About a week ago, the Nintendo Switch’s timed-exclusive title Monster Hunter Rise made its way to PCs. With a score of 88 on both OpenCritic and Metacritic, I was quite intrigued to see what it delivered and, having missed it on Nintendo’s handheld, the PC release was a great opportunity to get my monster hunting gear on and see what all it is all about.
Shortly after booting the game and creating my character, I was transported to Kamura, a lovely village packing traditional Japanese aesthetics with the accompanying soundtrack. There I learnt of the looming Rampage, a phenomenon where monsters are becoming agitated and aggressive, threatening the safety of Kamura. As a newly-minted hunter, I was tasked to investigate this occurrence while defending the village from monster incursions. From there I could take on quests and finally hunt them monsters.
Monster Hunter Rise isn’t very meaty on its plot as I learnt quite early on and this isn’t far from the tradition of the Monster Hunter series. As such, you shouldn’t go in expecting a highly narrative-driven title as it focuses on the gameplay. As a newcomer to the series myself, I was positively surprised to find Monster Hunter Rise’s gameplay to be rather approachable. This might be due to the addition of new mechanics like riding your canine Palamute companion to explore your location, chase monsters and assist you in combat, and the Wirebug to grapple-hook in battle or exploration. Quests also don’t drag on for too long, lasting around 15-20 min, which adds to the approachable aspect. Tackling battles against monsters is also intriguing as they each behave differently and require different approaches in order to overcome them. This keeps things fresh as you tackle monster after monster in subsequent quests to craft better gear so as to take on even more challenging quests. Even if grinding is at the core of Monster Hunter Rise, the monster-hunting mechanic and pacing makes the whole experience fun to tackle quests, explore new areas, discover new monsters and, of course, hunt them.
This likely held true for the Switch version which received quite high scores but the PC version ups the ante as it brings along expected PC upgrades (unlike a certain Final Fantasy VII Remake Intergrade). You’ll have full control over graphical settings from anti-aliasing to motion blur, as well as have better resolution and frame-rate options. Even on a device like the AYA NEO Pro 2021, the game runs at a steady 60fps and looks gorgeous. But it still occasionally strikes as an up-res version of a game meant for an inferior hardware (the Switch) with environments lacking in feature or not being very expansive and cut-scenes capped at 30fps.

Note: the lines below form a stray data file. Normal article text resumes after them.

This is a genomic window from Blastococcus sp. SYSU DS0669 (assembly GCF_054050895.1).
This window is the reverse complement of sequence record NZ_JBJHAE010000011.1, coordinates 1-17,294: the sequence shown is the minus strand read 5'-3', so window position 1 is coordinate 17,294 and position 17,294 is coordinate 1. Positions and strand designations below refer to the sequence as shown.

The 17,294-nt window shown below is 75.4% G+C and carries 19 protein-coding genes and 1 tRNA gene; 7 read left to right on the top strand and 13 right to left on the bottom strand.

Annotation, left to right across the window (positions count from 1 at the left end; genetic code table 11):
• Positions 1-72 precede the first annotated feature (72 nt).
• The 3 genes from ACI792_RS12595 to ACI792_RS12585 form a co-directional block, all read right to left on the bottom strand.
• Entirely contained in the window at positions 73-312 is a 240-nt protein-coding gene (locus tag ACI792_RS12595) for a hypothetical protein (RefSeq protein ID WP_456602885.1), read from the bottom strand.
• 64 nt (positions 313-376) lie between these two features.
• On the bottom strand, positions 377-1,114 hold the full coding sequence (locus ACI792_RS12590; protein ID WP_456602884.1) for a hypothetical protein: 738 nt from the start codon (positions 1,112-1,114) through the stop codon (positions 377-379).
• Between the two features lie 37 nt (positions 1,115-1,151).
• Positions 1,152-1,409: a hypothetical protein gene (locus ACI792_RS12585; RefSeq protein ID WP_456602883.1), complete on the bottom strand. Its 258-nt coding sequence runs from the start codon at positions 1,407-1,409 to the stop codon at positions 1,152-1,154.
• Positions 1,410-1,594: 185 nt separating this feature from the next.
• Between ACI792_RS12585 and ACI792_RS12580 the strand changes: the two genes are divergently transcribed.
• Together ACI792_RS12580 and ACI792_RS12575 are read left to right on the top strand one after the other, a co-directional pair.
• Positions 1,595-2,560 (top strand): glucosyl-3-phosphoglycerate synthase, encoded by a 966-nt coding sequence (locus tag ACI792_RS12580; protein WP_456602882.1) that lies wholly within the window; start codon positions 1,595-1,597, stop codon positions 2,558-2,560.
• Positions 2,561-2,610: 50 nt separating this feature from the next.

But while the Switch might have felt lacking in terms of content at launch, the PC version does not, given that it brings along all post-launch content up to the Nintendo Switch 3.6.1. This includes new monsters and collaboration content, with more planned in the coming month.
However, it can be disappointing for some to find that there is no cross-platform save transfer available. If you’ve dedicated a considerable amount of time to the Switch version and want to experience the upgraded PC port, you’ll have to start from the beginning. Hopefully such a feature is implemented in a future update but for the time being, you’ll have to bear this in mind. So you might not want to get the PC port just yet if you own the Switch version, unless you want the overall better package of the PC version (and mods!) and don't mind starting the grind again.
But if you own a PC and have been on the fence when it comes to the Monster Hunter series, Rise feels like a great way to ease you in. It might not be as enticing on the plot but the gameplay is where it’s at. Hunting monsters with your furry companions and varying techniques feels fun and fresh on each quest, and will get you to enjoy grinding for once.
For more in-depth insights about Monster Hunter Rise, check out our full review of the game on the Switch!
Monster Hunter Rise (Nintendo Switch) Official GBAtemp Review